At East Genomic Laboratory Hub we provide genomic testing for rare and inherited diseases, cancer and haematological malignancy. We provide tests listed in the National Genomic Test Directories and are working towards full implementation of the tests for all those eligible.
National Test Directories
The 2020/2021 National Genomic Test Directories for rare and inherited disorders and cancer can be accessed online. They specify which genomic tests are commissioned by NHS England, the clinical indication for which they apply and hence the patients who will be eligible to access each test. They also detail the technology by which the tests will be delivered. The three parts include:
- National Test Directory for Rare and Inherited Diseases
- National Test Directory for Cancer (includes Haematological Tumours)
- Eligibility criteria for Rare and Inherited Diseases – this document lists the clinical specialties who would be expected to request for a given clinical indication and sets out which patients should be considered for testing under that indication.
The directory is updated each year to ensure access to the latest diagnostics and treatments. Further information on how the directory is updated and how you can put suggestions forwarded can be found in our Questions and Answers page.
If you have any questions about the genomic testing available in the East Midlands or East of England, please contact us by sending us an email to firstname.lastname@example.org or by completing our enquiries form.
Whole Genome Sequencing
Whole Genome Sequencing (WGS) has been launched across all seven GLH’s to test for the rare disease, solid tumour and haematological malignancy indications that are listed in the National Genomic Test Directory.
It requires special considerations for discussion with patients and families and for most indications, a specific WGS test request form. Further detail can be found here.
Whole Genome Sequencing (WGS) tests currently include:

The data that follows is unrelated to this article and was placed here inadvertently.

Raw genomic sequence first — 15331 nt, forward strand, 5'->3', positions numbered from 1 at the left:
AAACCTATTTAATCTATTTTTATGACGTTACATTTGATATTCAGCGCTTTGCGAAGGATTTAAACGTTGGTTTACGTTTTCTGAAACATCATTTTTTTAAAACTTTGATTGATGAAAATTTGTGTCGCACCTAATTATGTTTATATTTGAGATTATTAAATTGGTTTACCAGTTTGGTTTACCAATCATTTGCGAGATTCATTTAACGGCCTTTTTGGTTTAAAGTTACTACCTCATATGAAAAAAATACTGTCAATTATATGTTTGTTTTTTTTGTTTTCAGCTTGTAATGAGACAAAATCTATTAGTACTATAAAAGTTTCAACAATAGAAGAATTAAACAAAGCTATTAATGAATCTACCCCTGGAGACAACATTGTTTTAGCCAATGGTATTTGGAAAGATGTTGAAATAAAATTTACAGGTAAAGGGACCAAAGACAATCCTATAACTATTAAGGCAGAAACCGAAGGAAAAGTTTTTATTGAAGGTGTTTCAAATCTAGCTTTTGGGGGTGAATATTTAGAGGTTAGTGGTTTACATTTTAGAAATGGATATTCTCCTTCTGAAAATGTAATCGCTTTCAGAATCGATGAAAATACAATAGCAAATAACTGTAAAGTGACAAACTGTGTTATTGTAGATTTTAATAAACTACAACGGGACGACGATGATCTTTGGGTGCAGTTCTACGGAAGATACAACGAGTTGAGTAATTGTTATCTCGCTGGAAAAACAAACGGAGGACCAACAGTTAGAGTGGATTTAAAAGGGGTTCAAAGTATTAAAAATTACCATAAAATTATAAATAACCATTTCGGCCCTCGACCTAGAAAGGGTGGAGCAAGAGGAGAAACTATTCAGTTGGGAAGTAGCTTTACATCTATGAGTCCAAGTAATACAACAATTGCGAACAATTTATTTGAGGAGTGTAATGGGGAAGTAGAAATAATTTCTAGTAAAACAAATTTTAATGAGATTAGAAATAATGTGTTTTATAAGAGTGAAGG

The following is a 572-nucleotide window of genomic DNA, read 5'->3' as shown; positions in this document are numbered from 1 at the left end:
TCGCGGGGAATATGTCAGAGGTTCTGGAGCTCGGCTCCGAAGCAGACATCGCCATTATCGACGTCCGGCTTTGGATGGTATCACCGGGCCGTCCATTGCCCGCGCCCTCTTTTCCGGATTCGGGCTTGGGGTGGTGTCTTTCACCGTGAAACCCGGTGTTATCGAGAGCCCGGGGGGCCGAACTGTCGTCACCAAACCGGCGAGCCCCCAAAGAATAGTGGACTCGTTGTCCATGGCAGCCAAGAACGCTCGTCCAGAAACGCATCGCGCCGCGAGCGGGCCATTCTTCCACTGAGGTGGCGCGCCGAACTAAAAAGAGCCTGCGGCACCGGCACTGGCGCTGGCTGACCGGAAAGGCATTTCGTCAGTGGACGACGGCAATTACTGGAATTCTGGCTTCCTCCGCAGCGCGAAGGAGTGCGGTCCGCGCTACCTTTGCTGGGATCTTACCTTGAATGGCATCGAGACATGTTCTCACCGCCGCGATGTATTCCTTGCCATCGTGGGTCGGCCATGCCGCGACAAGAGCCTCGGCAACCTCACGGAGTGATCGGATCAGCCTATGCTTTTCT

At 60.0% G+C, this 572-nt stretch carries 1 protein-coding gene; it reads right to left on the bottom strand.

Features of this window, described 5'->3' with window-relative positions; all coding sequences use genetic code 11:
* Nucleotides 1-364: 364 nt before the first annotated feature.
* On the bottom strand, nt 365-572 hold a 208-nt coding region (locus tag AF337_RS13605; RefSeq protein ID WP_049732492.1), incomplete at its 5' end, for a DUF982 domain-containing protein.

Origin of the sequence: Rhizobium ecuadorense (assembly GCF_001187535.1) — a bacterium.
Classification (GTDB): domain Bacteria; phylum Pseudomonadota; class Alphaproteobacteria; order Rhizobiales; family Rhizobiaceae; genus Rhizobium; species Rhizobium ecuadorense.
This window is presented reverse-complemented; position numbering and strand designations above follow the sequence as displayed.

- Solid tumours and haematological malignancies in the young
- Acute leukaemia
- Eligible rare diseases (NGTD Identification code - R code braacketed in following list)
- Congenital malformation and dysmorphism syndromes (R27)
- Intellectual disability (R29)
- Hereditary ataxia with onset in adulthood (R54)
- Early onset or syndromic epilepsy (R59)
- Childhood onset hereditary spastic paraplegia (R61)
- Hypotonic infant with a likely central cause (R69)
- Arthrogryposis (R83)
- Cerebellar anomalies (R84)
- Holoprosencephaly (not chromosomal) (R85)
- Hydrocephalus (R86)
- Cerebral malformation (R87)
- Severe microcephaly (R88)
- Ultra-rare and atypical monogenic disorders (R89)
- Likely inborn error of metabolism- targeted testing not possible (R98)
- Rare syndromic craniosynostosis or isolated multisuture synostosis (R100)
- Skeletal dysplasia (R104)
- Childhood onset leukodystrophy (R109)
- Neonatal diabetes (R143)
- Cystic renal disease (R193)
- Other rare neuromuscular disorders (R381)
Clinical and scientific expertise
Our experienced clinicians and scientists are available to support those ordering tests. If you have a specific question regarding a particular patient please do get in touch with the us and ask to speak to the Duty Scientist, or complete our enquiries form and we will get back to you as soon as we can.
We also have an educational lead who offers general educational support for genomics. You can email her directly on email@example.com
We provide regular updates to those using our service to ensure referrers are aware of any changes or delays to the usual service as well as any confirmed new tests. We will be launching a new regular newsletter and will be sharing details soon on how to sign up!
What your patients need to know
It is the referring clinician’s responsibility to ensure that the patient/carer knows the purpose of the test and that the sample may be stored for future diagnostic testing.
An appropriate discussion of genomic testing and the possible implications for a patient and their family members must take place according to the Consent and Confidentiality in Genomic Medicine guidelines.
To support this requirement, the Patient Choice Consent Framework has been developed. Under this framework, a record of this discussion must be retained within the patient record when a genomic test is ordered.
Training for the Patient Choice Consent Framework is available online:
East GLH Genomics Online Learning Portal – Patient Choice
Clinicians must complete this training prior to ordering Whole Genome Sequencing.
Record of discussion forms
For all genomic tests, a record of discussion must be retained within the patient record. At this time, different tests require different record of discussion forms.
The appropriate record of discussion form can be downloaded from the webpage associated with each test type.